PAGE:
Photo: Marilyn Humphries

10 Things About Solar Energy


Solar energy is the most abundant energy resource on earth – 173,000 terawatts of solar energy strikes the Earth continuously. That's more than 10,000 times the world's total energy use.


All the energy stored in Earth's reserves of coal, oil, and natural gas is matched by the energy from just 20 days of sunshine. 


There are several ways to harness solar energy: photovoltaics (PV or solar electric), solar heating & cooling, concentrating solar power (typically built at utility-scale), and passive solar.


Solar energy is now cheaper and more accessible than ever. The cost of solar panels has fallen approximately 100 times over since 1977, and solar panels today are about half the price they were in 2008. 


Solar energy is a flexible energy technology: solar power plants can be built as distributed generation (located at or near the point of use) or as a central-station, utility-scale solar power plant (similar to traditional power plants). Some utility-scale solar plants can store the energy they produce for use after the sun sets. 


Solar energy creates jobs. The Solar Foundation’s annual solar jobs census found that in 2014, one out of every 78 jobs created in the U.S. were related to solar. Overall, the solar industry added jobs at a rate nearly 20 times faster than the national average.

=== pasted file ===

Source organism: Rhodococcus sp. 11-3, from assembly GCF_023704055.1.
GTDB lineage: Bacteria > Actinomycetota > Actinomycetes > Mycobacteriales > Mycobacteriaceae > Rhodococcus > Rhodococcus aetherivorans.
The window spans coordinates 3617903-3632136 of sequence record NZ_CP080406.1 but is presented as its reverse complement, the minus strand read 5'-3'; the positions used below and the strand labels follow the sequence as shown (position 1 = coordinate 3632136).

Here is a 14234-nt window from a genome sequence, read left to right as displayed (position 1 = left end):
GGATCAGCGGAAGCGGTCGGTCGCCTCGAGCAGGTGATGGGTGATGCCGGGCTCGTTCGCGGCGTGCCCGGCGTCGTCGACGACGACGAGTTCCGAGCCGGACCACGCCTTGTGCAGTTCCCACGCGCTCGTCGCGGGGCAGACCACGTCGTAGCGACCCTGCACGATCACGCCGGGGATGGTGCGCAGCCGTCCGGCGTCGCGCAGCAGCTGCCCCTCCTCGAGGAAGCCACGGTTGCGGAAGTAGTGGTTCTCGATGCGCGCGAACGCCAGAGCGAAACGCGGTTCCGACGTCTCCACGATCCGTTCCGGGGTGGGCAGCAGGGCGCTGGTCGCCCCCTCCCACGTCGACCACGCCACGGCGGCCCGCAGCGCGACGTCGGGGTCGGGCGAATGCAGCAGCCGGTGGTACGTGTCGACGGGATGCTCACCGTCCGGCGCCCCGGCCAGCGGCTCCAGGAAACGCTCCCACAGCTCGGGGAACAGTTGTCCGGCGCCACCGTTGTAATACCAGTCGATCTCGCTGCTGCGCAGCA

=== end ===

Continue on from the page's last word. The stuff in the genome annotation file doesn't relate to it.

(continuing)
Demand for solar energy is at an all-time high. Total U.S. installed capacity has tripled in the past three years and now stands at 22,700 MW, enough to power 4.6 million average American homes. Of that, 985 MW are installed in Massachusetts where solar meets just over 2% of electricity demand. 


Solar energy can generate electricity 24 hours a day and provide back-up power, when paired with batteries and other technologies.


Solar energy emits no pollution, produces no greenhouse gases, and uses no finite fossil fuel resources. Also, the energy expended in the solar manufacturing process can be offset in as little as one year after a solar system starts generating energy. This is why expanding solar is essential to meeting our climate emission reduction goals. 


The first silicon solar cell, the precursor of all solar-powered devices, was built by Bell Laboratories in 1954. On page one of its April 26, 1954 issue, The New York Times proclaimed the milestone, “the beginning of a new era, leading eventually to the realization of one of mankind’s most cherished dreams — the harnessing of the almost limitless energy of the sun for the uses of civilization.”